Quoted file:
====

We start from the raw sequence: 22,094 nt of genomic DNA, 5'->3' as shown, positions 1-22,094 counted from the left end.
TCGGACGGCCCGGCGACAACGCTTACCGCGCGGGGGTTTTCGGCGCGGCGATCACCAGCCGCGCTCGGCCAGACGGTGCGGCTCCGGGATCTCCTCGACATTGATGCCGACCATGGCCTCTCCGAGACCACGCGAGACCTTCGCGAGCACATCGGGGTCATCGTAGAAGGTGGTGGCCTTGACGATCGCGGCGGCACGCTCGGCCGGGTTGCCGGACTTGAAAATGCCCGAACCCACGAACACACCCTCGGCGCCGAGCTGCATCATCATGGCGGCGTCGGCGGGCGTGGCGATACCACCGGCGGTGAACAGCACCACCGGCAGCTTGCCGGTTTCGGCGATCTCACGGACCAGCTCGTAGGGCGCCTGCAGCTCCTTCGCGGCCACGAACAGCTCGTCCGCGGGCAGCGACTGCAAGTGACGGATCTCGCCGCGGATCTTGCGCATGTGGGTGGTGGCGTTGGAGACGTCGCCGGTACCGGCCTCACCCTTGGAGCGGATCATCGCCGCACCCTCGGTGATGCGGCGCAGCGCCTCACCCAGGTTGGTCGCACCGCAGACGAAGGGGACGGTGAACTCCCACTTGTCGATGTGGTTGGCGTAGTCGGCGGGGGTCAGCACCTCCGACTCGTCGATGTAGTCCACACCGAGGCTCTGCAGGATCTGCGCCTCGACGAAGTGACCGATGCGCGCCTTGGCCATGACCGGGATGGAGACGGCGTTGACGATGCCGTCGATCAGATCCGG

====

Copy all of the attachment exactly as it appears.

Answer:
We start from the raw sequence: 22,094 nt of genomic DNA, 5'->3' as shown, positions 1-22,094 counted from the left end.
TCGGACGGCCCGGCGACAACGCTTACCGCGCGGGGGTTTTCGGCGCGGCGATCACCAGCCGCGCTCGGCCAGACGGTGCGGCTCCGGGATCTCCTCGACATTGATGCCGACCATGGCCTCTCCGAGACCACGCGAGACCTTCGCGAGCACATCGGGGTCATCGTAGAAGGTGGTGGCCTTGACGATCGCGGCGGCACGCTCGGCCGGGTTGCCGGACTTGAAAATGCCCGAACCCACGAACACACCCTCGGCGCCGAGCTGCATCATCATGGCGGCGTCGGCGGGCGTGGCGATACCACCGGCGGTGAACAGCACCACCGGCAGCTTGCCGGTTTCGGCGATCTCACGGACCAGCTCGTAGGGCGCCTGCAGCTCCTTCGCGGCCACGAACAGCTCGTCCGCGGGCAGCGACTGCAAGTGACGGATCTCGCCGCGGATCTTGCGCATGTGGGTGGTGGCGTTGGAGACGTCGCCGGTACCGGCCTCACCCTTGGAGCGGATCATCGCCGCACCCTCGGTGATGCGGCGCAGCGCCTCACCCAGGTTGGTCGCACCGCAGACGAAGGGGACGGTGAACTCCCACTTGTCGATGTGGTTGGCGTAGTCGGCGGGGGTCAGCACCTCCGACTCGTCGATGTAGTCCACACCGAGGCTCTGCAGGATCTGCGCCTCGACGAAGTGACCGATGCGCGCCTTGGCCATGACCGGGATGGAGACGGCGTTGACGATGCCGTCGATCAGATCCGG